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Federal Deposit
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Each depositor insured to at least $250,000 per insured bank

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5000 - Statements of Policy



JOINT POLICY STATEMENT ON BASIC FINANCIAL SERVICES

The Board of Governors of the Federal Reserve System, Federal Deposit Insurance Corporation, Federal Home Loan Bank Board, National Credit Union Administration, Office of the Comptroller of the Currency, Conference of State Bank Supervisors, National Association of State Credit Union Supervisors, and National Association of State Savings and Loan Supervisors are issuing this joint policy statement to encourage the efforts of trade associations and individual depository institutions regarding the offering of "basic financial services."1

The economic environment in which financial institutions operate has changed over the past few years, due in part to increased competition from outside the traditional depository institution structure, increased cost of funds following deregulation of interest rates, and interest rate volatility. As a consequence, many institutions have had to adopt new strategies to market their services, generate income, manage risk, and reduce costs. Some institutions have begun to explicitly price their products, consolidate or eliminate services they believe to be unprofitable, and close branch offices. In many instances, institutions have increased service charges, imposed new fees, and raised minimum balance requirements.

While such adaptation may be a necessary response to competitive markets, considerable concern has developed about the potential impact of these changes in effectively denying or reducing convenient access of many individuals to the payments system and to safe depositories for small savings. Because credit availability is often dependent on an account relationship with a financial institution, access to credit for low-income or young consumers may also be adversely affected.

While a significant number of consumers have never had a deposit account, some research studies reflect declines in account ownership that may be cause for concern. For example, between 1977 and 1983 the proportion of families headed by a younger person having checking accounts decreased, as did the number of families from the lowest income group, regardless of age. The proportion of young families having either a savings or a checking account also declined. While the cause of these declines is not always clear, the surveys do suggest that a significant number of individuals or families do not have a deposit relationship of any kind.

Legislation dealing with basic financial services has been introduced at both the federal and state level as a result of these concerns. The industry has also responded. Many financial institutions have independently undertaken to develop and implement new measures to meet minimum consumer needs. They are offering basic services, such as low-cost transaction and savings accounts with low or no minimum balances, accounts for consumers who use a limited number of checks or drafts, and other accounts on which minimal charges are made for account maintenance. Institutions that have for years offered such services to particular groups of customers are now advertising their availability more widely. Other institutions are exploring and finding ways to maintain a physical presence in low- and moderate-income neighborhoods even while reducing the expense normally associated with full branch facilities. Trade groups too have joined in these efforts to encourage the offering of such services at affordable prices. The American Bankers Association and Consumer Bankers Association, for example, have called upon their members to address the continuing interest in basic banking services.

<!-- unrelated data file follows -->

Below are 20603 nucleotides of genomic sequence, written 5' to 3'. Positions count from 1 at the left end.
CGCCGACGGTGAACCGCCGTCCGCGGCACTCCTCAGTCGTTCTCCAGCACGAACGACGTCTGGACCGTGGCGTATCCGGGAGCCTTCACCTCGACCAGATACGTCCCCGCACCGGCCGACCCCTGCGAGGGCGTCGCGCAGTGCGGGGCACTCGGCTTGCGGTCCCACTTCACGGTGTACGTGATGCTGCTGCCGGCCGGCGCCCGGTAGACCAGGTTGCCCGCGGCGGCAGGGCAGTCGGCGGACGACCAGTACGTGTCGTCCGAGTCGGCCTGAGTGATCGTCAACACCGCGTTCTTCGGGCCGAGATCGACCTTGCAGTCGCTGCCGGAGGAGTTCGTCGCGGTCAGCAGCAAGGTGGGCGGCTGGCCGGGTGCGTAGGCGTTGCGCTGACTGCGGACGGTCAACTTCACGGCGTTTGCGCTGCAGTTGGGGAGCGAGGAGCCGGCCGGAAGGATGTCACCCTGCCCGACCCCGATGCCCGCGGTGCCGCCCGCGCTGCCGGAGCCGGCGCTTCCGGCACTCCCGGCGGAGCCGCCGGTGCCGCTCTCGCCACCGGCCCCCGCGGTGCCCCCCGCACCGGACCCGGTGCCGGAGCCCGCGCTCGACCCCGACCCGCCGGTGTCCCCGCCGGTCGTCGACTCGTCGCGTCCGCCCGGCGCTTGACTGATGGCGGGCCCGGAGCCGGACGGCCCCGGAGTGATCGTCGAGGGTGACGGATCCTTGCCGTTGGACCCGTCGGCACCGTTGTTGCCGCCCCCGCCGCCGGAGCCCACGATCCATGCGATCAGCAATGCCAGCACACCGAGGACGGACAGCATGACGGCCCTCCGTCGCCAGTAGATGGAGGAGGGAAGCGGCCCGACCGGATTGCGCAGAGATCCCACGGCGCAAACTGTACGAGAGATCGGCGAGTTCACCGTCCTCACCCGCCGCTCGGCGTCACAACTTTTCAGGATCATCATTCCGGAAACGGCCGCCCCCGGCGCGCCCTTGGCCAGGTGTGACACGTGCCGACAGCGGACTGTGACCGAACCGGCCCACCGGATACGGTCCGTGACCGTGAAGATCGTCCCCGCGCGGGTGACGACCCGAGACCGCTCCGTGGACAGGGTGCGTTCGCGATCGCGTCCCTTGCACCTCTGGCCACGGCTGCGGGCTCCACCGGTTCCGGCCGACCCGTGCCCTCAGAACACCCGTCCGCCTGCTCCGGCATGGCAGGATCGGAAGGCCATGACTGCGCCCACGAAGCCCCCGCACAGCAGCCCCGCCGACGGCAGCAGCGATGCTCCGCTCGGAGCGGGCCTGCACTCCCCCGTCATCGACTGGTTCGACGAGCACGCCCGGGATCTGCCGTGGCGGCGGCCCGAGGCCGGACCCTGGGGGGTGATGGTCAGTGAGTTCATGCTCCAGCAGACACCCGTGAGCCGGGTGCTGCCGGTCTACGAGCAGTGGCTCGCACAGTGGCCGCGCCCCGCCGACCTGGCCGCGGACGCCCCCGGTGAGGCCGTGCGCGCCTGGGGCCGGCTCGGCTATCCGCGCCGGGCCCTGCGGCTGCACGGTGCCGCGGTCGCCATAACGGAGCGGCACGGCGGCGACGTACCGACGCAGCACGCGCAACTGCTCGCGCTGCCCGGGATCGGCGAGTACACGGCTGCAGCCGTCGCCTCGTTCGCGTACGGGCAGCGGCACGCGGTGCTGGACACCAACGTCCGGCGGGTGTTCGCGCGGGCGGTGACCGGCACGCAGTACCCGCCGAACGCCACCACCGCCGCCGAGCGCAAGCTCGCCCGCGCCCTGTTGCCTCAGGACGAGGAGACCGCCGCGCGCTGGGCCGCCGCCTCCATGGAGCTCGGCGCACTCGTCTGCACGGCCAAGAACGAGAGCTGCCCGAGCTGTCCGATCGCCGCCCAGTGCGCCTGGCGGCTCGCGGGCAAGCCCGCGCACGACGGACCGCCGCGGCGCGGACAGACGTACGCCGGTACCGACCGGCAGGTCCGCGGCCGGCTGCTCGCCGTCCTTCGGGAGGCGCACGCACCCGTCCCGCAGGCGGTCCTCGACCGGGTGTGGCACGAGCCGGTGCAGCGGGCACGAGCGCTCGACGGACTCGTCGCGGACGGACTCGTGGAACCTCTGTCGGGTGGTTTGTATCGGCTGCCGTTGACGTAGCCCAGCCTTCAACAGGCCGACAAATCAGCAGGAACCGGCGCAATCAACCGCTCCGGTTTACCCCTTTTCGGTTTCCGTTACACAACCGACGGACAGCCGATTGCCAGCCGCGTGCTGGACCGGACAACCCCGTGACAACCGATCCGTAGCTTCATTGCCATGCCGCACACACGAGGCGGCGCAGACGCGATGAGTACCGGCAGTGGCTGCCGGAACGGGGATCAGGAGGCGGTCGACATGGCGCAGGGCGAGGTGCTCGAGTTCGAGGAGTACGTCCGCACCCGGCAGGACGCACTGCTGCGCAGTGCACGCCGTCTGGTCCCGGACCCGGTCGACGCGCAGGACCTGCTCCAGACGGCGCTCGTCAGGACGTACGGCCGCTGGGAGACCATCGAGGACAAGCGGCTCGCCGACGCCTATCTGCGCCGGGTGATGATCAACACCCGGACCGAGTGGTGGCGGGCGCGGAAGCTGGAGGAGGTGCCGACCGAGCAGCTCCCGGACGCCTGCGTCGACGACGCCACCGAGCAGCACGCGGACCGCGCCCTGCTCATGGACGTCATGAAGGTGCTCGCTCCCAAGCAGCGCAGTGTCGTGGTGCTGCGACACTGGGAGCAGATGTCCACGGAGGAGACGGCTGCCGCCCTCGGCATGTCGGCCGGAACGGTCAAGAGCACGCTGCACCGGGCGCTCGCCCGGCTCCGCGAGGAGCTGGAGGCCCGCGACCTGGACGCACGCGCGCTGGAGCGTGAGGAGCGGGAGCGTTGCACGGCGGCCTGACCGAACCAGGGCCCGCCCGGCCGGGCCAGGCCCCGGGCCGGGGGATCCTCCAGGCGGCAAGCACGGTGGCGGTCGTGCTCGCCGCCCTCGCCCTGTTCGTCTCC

The member agencies of the Federal Financial Institutions Examination Council and the associations of state supervisors wish to encourage such efforts by trade associations and individual depository institutions that promote the offering of basic financial services, consistent with safe and sound business practices. While the specific type of services will, of course, vary because of differences in local needs and in the characteristics of individual institutions, we encourage efforts to meet certain minimum needs of all consumers, in particular:

•   the need for a safe and accessible place to keep money;

•   the need for a way to obtain cash (including, for example, the cashing of government checks);

•   the need for a way to make third party payments.

We believe that industry trade associations have a key role to play in this effort, and are in a position to encourage a constructive response without the rigidities of legislation or regulation. We realize that some associations have such programs already underway.

These programs could usefully:

1.  Encourage members to offer and appropriately publicize low-cost basic financial services such as those listed above.

2.  Survey the current availability of such services among member institutions.

3.  Make available to members not providing such services material reflecting the successful experiences of other organizations.

By order of the Board of Directors, November 4, 1986.

1 The Comptroller of the Currency previously issued a banking circular on this subject to all national banks in August 1985. Go back to Text


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